Creating a public WebSocket endpoint with Phoenix Channels

I’m interested in creating a public API for my Phoenix channels, so that clients in external apps can subscribe to their events. Additionally, the channels should require authentication from clients for them to start receiving events.

This is definitely possible with Phoenix, and I understand that the socket is exposed at localhost:4000/socket/websocket, but most of the examples I can find on the internet are focused on joins/subscriptions within the same app, rather than from outside the app. In other words, they rely on a token that’s created when you log in, and encoded in the HTML somewhere.

Does anyone have any examples of protected Channel topics that support authentication from external apps? For example, you connect to the socket, pass your credentials in a message to authenticate, and then you can subscribe to a specific channel? I can’t seem to find any to study, even though I would think this isn’t a unique use case. Of course, this could be very straightforward or I could be ignoring something obvious, in which case feel free to correct me. Thanks in advance!

1 Like

The great thing about Channels is that you have complete control over the lifecycle. So you can use something like a Phoenix Token or a JWT out-of-the-box, or you could roll your own token exchange mechanism.

Do you currently have any mechanism for a person to register with your API? At work, we use OAuth to do so, which we then exchange for a JWT token on an edge server and pass around as JWT internally. You could do something similar where you take a token (any format, could even be an OAuth access token) and validate that against your database in the Phoenix.Socket connect/3 function.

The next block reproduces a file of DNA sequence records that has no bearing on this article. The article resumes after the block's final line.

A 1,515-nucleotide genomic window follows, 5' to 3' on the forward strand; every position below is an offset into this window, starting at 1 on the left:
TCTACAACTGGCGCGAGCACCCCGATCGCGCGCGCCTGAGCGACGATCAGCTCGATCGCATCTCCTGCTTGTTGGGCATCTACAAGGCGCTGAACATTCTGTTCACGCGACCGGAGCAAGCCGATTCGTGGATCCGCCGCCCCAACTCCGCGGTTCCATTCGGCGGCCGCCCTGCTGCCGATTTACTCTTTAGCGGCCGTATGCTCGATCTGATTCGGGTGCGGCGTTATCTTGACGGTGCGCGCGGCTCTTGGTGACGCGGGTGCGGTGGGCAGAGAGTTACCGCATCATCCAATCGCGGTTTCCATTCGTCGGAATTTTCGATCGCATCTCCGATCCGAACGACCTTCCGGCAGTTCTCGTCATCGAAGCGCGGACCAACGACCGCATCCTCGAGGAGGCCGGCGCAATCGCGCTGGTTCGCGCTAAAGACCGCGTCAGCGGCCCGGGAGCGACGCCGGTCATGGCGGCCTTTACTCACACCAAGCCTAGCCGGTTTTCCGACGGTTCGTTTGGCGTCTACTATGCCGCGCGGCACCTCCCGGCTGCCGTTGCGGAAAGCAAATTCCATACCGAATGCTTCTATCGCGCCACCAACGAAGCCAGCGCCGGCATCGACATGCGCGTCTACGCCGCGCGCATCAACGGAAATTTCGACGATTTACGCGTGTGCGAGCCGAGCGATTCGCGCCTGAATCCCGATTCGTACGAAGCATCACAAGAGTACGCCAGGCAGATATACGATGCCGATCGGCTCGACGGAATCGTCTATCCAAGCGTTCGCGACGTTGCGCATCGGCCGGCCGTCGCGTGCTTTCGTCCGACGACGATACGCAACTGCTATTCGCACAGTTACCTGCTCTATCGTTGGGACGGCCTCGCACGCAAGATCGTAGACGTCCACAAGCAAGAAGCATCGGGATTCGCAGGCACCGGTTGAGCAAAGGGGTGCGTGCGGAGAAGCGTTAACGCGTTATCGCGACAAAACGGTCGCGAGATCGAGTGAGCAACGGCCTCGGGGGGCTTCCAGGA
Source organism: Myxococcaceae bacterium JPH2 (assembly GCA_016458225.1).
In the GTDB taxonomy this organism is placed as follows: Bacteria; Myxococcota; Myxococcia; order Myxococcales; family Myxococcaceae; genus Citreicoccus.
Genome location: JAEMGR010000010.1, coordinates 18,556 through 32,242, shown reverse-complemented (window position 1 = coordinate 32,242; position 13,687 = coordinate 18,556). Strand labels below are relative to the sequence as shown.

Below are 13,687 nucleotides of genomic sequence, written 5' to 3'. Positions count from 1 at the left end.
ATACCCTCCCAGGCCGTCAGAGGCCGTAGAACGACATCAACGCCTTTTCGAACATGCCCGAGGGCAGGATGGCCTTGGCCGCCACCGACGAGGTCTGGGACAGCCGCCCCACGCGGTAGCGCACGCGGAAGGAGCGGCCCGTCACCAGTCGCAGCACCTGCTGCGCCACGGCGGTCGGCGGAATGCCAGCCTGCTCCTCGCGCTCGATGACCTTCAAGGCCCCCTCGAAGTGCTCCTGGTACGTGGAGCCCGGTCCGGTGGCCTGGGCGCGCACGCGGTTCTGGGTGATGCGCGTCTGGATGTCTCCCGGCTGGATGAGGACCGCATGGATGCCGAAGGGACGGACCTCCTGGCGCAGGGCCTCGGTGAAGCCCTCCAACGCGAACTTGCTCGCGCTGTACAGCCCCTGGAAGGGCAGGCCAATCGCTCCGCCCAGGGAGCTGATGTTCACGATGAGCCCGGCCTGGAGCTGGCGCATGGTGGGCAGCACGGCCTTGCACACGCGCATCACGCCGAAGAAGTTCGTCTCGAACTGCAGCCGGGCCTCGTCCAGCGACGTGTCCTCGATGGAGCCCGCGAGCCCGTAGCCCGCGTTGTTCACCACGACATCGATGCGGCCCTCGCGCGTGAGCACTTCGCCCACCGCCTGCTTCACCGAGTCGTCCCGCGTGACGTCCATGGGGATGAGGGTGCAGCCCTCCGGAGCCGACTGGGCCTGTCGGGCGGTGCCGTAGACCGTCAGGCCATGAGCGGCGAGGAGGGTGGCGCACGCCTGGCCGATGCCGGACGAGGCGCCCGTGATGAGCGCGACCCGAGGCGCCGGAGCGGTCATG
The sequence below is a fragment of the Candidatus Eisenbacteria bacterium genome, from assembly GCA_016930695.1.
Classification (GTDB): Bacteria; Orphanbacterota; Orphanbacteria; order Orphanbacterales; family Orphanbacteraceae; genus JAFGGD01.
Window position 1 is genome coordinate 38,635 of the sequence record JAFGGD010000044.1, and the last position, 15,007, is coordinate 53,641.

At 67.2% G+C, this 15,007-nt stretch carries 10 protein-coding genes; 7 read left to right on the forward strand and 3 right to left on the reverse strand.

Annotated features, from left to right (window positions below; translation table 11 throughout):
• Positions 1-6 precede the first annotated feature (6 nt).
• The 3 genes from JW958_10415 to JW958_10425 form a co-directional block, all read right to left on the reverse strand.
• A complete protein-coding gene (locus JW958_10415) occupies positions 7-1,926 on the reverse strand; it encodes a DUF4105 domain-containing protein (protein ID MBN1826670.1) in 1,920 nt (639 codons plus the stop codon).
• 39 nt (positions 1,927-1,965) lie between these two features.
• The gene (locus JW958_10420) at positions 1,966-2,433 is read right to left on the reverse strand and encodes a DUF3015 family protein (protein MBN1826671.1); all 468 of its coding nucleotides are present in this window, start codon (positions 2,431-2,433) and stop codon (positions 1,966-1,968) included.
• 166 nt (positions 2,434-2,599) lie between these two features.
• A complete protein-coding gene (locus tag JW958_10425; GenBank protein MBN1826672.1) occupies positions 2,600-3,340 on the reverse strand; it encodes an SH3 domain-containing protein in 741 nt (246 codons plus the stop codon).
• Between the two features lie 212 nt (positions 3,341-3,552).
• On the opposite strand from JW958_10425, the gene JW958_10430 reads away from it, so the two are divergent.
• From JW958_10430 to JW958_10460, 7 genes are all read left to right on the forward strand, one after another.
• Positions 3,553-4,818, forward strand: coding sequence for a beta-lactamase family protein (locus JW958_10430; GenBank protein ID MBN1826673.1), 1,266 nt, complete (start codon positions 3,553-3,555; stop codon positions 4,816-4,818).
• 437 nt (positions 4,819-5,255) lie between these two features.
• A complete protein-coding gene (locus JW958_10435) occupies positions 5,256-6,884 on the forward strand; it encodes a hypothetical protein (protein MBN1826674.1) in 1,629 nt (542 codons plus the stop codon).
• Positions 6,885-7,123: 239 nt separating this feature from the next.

There’s not much difference between a public and private API from an operational perspective. You need a different auth mechanism (usually), you need to make sure you don’t break the contract or existing users will be upset when their apps break, and you need to have good documentation. Other than that, I consider it business as usual.

1 Like

I use Pow for API session management as described here:

That means I’d need to first make a request for the token via the REST API, then pass that token into the websocket parameters. That seems like a decent approach…the tokens are short-lived for security purposes, so I’d need to refresh every once in a while.

A bunch of other WebSockets APIs I’ve used have API keys that you pass in once via a message, and you’re authenticated for the life of the connection. I guess I was looking for something more along those lines, but the above could work for now.

You can take that approach too—although that’s not the point I tried to get across. If you go that route, you could remove the max age check (or set it very high) on the token verifier and it will change how long that token is good for.

I would personally not recommend connecting your public API credentials with your auth system. I’d recommend that you have a dedicated set of API access tokens that can be distinctly life cycled. The most simple example of this would be a table containing a hashed API token that associates to the user. When an API token is passed to your API, you check that the token is valid and then allow it. A more advanced implementation is something like an oauth2 server that has access and refresh tokens with different life spans